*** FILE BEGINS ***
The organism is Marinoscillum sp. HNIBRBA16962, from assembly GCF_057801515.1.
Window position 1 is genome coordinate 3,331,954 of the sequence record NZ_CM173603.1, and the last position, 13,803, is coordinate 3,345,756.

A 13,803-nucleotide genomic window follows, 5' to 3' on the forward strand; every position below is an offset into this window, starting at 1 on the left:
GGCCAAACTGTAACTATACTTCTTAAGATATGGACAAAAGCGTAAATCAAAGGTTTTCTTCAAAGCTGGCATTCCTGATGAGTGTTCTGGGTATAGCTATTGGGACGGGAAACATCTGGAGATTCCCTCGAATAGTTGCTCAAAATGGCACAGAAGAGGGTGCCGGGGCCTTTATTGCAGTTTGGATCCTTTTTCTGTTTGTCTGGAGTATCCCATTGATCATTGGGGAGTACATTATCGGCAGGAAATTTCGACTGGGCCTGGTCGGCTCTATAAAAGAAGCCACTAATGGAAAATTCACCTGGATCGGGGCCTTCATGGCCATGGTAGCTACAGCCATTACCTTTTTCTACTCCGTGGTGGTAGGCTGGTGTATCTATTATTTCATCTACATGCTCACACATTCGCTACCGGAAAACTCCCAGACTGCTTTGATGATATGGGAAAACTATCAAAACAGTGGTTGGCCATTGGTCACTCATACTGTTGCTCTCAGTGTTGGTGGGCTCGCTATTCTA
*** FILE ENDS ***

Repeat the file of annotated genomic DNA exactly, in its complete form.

The organism is Marinoscillum sp. HNIBRBA16962, from assembly GCF_057801515.1.
Window position 1 is genome coordinate 3,331,954 of the sequence record NZ_CM173603.1, and the last position, 13,803, is coordinate 3,345,756.

A 13,803-nucleotide genomic window follows, 5' to 3' on the forward strand; every position below is an offset into this window, starting at 1 on the left:
GGCCAAACTGTAACTATACTTCTTAAGATATGGACAAAAGCGTAAATCAAAGGTTTTCTTCAAAGCTGGCATTCCTGATGAGTGTTCTGGGTATAGCTATTGGGACGGGAAACATCTGGAGATTCCCTCGAATAGTTGCTCAAAATGGCACAGAAGAGGGTGCCGGGGCCTTTATTGCAGTTTGGATCCTTTTTCTGTTTGTCTGGAGTATCCCATTGATCATTGGGGAGTACATTATCGGCAGGAAATTTCGACTGGGCCTGGTCGGCTCTATAAAAGAAGCCACTAATGGAAAATTCACCTGGATCGGGGCCTTCATGGCCATGGTAGCTACAGCCATTACCTTTTTCTACTCCGTGGTGGTAGGCTGGTGTATCTATTATTTCATCTACATGCTCACACATTCGCTACCGGAAAACTCCCAGACTGCTTTGATGATATGGGAAAACTATCAAAACAGTGGTTGGCCATTGGTCACTCATACTGTTGCTCTCAGTGTTGGTGGGCTCGCTATTCTA